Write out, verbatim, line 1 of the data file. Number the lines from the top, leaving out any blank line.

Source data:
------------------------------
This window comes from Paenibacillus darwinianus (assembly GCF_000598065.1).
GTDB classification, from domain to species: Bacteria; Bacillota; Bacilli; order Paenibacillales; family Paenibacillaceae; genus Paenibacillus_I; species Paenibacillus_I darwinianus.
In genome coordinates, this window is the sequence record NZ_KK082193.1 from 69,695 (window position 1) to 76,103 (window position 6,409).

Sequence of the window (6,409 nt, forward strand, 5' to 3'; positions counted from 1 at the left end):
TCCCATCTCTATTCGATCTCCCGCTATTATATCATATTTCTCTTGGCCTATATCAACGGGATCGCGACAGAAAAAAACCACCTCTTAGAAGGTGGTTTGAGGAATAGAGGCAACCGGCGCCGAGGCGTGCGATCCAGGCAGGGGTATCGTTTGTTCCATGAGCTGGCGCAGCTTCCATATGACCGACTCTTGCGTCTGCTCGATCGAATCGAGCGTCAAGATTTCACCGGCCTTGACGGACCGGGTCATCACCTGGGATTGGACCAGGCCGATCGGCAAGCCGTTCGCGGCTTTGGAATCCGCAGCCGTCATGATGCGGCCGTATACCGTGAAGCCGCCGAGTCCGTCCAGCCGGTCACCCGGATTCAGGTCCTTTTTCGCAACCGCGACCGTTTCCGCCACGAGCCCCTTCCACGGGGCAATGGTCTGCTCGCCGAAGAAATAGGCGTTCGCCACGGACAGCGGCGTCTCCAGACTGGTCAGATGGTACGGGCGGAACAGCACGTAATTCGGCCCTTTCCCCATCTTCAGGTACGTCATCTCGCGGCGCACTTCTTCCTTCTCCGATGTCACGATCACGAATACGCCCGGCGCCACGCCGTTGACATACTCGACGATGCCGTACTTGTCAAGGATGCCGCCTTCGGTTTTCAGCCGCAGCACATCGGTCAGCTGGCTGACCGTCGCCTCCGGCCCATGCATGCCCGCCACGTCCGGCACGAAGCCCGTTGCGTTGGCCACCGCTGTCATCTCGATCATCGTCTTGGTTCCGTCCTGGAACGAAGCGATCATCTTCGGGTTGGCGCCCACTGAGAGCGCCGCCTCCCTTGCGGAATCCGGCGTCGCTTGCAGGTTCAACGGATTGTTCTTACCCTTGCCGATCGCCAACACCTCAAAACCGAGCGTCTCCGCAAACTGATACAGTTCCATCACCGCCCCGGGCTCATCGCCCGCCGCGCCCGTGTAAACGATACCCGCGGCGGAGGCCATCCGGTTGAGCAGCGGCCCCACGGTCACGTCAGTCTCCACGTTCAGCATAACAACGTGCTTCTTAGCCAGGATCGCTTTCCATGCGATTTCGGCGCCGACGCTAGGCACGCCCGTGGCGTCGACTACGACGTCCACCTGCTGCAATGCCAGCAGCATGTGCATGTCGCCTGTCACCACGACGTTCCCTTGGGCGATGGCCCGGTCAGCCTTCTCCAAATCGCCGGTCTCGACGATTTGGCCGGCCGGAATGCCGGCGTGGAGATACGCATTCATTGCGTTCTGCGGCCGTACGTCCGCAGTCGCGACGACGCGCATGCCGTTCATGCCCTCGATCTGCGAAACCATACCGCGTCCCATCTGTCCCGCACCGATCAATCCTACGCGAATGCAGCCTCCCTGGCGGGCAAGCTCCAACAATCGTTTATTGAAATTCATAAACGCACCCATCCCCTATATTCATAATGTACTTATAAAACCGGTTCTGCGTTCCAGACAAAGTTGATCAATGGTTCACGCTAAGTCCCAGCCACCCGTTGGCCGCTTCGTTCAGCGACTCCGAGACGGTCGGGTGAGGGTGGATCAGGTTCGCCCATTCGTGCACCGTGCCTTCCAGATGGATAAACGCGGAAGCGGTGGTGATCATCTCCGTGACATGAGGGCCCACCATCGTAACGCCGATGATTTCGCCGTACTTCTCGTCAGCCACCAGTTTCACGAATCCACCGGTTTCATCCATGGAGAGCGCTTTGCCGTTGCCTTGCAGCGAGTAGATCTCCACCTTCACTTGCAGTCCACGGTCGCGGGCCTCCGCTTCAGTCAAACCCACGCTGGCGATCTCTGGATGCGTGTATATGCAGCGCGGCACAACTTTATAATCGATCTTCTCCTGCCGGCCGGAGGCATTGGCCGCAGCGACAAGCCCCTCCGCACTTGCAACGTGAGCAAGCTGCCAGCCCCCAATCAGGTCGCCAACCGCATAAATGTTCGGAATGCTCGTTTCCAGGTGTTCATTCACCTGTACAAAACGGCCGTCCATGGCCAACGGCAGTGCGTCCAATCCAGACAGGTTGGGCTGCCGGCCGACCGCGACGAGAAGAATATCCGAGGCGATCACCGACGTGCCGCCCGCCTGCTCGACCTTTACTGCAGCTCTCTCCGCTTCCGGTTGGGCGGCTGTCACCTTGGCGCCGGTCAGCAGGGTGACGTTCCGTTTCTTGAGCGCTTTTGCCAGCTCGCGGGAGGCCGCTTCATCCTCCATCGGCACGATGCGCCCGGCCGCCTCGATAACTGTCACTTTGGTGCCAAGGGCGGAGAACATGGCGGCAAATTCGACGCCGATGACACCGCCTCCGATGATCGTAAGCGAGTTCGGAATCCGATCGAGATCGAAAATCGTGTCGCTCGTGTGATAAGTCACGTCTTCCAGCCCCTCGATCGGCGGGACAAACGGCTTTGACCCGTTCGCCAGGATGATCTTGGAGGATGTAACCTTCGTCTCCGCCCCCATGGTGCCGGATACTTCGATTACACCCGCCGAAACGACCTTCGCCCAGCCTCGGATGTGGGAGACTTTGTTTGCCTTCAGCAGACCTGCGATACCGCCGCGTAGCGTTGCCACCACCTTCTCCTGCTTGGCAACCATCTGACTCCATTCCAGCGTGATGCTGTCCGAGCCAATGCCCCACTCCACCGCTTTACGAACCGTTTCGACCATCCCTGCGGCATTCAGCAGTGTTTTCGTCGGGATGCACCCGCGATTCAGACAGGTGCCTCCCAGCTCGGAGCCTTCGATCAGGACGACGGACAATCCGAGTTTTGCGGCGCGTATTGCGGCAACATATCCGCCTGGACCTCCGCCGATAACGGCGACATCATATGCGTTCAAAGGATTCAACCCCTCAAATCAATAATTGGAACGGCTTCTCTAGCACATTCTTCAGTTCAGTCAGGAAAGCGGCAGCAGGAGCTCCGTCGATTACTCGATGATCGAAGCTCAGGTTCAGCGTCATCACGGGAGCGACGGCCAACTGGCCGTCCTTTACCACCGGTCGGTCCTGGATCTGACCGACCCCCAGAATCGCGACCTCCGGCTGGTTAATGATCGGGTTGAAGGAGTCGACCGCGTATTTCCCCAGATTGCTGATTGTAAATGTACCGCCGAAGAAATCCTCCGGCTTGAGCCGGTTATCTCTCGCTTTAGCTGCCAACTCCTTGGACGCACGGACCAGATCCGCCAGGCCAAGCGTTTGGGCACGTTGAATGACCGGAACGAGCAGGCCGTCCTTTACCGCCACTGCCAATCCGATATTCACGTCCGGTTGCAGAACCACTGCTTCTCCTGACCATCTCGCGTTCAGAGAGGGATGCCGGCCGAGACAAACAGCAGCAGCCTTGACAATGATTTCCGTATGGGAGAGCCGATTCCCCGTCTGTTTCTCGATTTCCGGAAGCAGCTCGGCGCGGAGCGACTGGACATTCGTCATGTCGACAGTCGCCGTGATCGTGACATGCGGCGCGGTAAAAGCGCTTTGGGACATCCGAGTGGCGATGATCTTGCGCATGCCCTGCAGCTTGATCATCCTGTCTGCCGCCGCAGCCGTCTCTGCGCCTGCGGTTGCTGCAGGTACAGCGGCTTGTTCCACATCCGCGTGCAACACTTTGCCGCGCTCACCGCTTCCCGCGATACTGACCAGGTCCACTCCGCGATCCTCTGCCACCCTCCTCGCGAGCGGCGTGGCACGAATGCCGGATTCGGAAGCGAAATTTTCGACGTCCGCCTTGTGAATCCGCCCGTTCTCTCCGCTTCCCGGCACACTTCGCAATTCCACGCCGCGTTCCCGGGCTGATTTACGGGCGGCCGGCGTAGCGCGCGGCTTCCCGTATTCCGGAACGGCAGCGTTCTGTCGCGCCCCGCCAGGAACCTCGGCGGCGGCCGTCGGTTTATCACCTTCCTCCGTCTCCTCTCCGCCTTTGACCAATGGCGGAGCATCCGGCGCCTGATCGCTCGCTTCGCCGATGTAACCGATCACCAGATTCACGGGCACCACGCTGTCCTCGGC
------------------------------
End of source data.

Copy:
This window comes from Paenibacillus darwinianus (assembly GCF_000598065.1).